Pure Genius

Q&A: Paul Polak, author of Out of Poverty

Q&A: Paul Polak, author of Out of Poverty

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Multinational companies are -- at their own peril -- ignoring a major market, according to Paul Polak. They're missing out on more than two billion customers who wouldn't just increase their profits, but could ensure their long-term survival.

Multinational companies are -- at their own peril -- ignoring a major market, according to Paul Polak. They're missing out on more than two billion customers who wouldn't just increase their profits, but could ensure their long-term survival. Who are these consumers? They're people living on less than $2 a day -- and they make up about 40 percent of the world's customers.

Thirty years after starting a business selling products that helped small farmers in developing countries grow their crop yield, Polak is now launching global companies aimed at changing the lives of hundreds of millions of poor people worldwide. His projects range from developing a factory for producing an affordable coal alternative to teaching students to design products for the "other 90 percent," people living on $600 a year or less. I spoke with Polak last week. Below are excerpts from our interview.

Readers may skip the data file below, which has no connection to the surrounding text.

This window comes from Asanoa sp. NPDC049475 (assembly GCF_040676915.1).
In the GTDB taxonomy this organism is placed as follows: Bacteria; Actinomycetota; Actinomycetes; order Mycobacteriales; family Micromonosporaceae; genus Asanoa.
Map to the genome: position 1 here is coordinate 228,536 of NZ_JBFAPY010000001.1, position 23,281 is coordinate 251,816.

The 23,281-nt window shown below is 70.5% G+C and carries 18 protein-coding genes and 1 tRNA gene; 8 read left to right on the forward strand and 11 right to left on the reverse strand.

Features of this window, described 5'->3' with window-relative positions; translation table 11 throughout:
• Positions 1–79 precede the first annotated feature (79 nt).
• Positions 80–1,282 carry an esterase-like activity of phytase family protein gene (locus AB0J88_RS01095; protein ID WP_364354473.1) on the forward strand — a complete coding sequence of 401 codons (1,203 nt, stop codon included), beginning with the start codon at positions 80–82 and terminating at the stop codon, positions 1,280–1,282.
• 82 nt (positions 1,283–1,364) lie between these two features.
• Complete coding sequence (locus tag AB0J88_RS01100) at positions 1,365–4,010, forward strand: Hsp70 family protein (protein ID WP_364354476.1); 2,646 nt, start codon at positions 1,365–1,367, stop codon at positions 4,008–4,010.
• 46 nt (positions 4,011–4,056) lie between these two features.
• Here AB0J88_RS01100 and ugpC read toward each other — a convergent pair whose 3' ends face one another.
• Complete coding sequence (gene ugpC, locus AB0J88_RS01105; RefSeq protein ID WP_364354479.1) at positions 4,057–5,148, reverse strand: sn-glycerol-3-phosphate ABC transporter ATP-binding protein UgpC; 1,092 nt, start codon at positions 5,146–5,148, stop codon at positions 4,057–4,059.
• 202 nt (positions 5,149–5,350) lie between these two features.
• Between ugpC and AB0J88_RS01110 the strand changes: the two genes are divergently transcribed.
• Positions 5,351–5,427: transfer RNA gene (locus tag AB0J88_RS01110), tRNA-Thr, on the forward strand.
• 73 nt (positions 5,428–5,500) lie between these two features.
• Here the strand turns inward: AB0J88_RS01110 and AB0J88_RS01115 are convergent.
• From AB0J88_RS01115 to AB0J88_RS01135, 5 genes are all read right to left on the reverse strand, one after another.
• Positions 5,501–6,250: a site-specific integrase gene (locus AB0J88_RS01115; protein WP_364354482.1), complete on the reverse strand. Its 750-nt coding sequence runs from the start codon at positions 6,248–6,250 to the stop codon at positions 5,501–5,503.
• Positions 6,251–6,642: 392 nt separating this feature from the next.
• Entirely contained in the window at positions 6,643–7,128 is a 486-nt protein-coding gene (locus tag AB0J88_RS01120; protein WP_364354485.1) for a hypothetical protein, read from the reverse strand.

You're a psychiatrist by trade. How did you come to shift your focus to the world's poor?

When I was working as a psychiatrist in southwest Denver, I was in charge of a mental health system serving about 100,000. People who were chronically mentally ill benefited more from poverty strategies than formal psychiatric therapies. I started working on improved housing and other opportunities for the chronically mentally ill. Being able to hold a job and have a regular income and improved self-esteem significantly reduced readmission rates to hospitals. I realized that people who were chronically mentally ill in Denver were living on $600 a month. And there were people in the world living on $30 a month.